Project :: Text to speech for two-way radios

Whilst two-way radios are used in retail environments, many of the radios are entry level and rarely feature text messaging nor the displays to show messages. Also, staff do not want to be seen forever checking their radios for messages.

After being asked to provide a text-to-speech for a radio dealer I researched the available options and sadly all of the offline solutions were either very expensive or very poor quality.

By chance, I saw a TV program where a voice artist was recording the audio for the Tom-Tom range of navigation devices, and this got me thinking rather than using synthesised audio why not use real audio, and chain together the words!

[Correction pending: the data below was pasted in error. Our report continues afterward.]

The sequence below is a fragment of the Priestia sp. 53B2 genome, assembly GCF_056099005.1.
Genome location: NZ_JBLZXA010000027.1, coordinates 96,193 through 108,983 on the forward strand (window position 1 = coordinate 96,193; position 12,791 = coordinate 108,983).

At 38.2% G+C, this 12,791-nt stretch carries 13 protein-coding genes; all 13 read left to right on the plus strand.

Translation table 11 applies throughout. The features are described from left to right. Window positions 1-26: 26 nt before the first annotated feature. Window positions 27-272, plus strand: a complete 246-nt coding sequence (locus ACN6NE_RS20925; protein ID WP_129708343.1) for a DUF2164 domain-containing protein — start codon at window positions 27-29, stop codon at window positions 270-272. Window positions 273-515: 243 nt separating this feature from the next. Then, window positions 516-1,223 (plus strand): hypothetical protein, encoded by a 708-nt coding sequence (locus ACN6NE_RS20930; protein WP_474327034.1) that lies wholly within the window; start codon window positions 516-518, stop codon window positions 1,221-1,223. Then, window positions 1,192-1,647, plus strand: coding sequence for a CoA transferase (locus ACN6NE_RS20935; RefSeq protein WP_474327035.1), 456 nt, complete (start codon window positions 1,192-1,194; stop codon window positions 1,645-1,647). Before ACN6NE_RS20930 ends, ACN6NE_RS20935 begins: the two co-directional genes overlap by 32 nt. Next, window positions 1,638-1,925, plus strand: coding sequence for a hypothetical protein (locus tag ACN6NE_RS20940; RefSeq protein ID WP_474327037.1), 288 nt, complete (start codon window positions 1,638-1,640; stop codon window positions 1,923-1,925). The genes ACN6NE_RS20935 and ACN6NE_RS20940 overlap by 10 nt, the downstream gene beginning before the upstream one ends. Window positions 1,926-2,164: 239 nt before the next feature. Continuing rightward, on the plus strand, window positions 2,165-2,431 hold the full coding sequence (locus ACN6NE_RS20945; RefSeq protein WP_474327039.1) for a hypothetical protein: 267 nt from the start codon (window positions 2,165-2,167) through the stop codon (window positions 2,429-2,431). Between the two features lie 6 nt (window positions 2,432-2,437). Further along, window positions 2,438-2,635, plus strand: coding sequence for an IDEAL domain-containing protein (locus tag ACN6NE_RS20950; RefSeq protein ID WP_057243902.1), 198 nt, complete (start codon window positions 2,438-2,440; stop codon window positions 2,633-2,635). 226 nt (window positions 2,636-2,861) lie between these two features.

I researched how many words I might need and this came out to around 300 for the given clients needs, including the common words such as ‘the’, ‘is’, ‘of’ etc. I also added numbers, including an algorithm to read numbers like a human would, eg 126 is spoken as “one”, “hundred”, “twenty”, “six”.

This project was written in golang to run on a low-powered ARM CPU. The total size of the application and all the 300+ sound files came in at just 20Mb which was very acceptable, and the generated audio is very clear.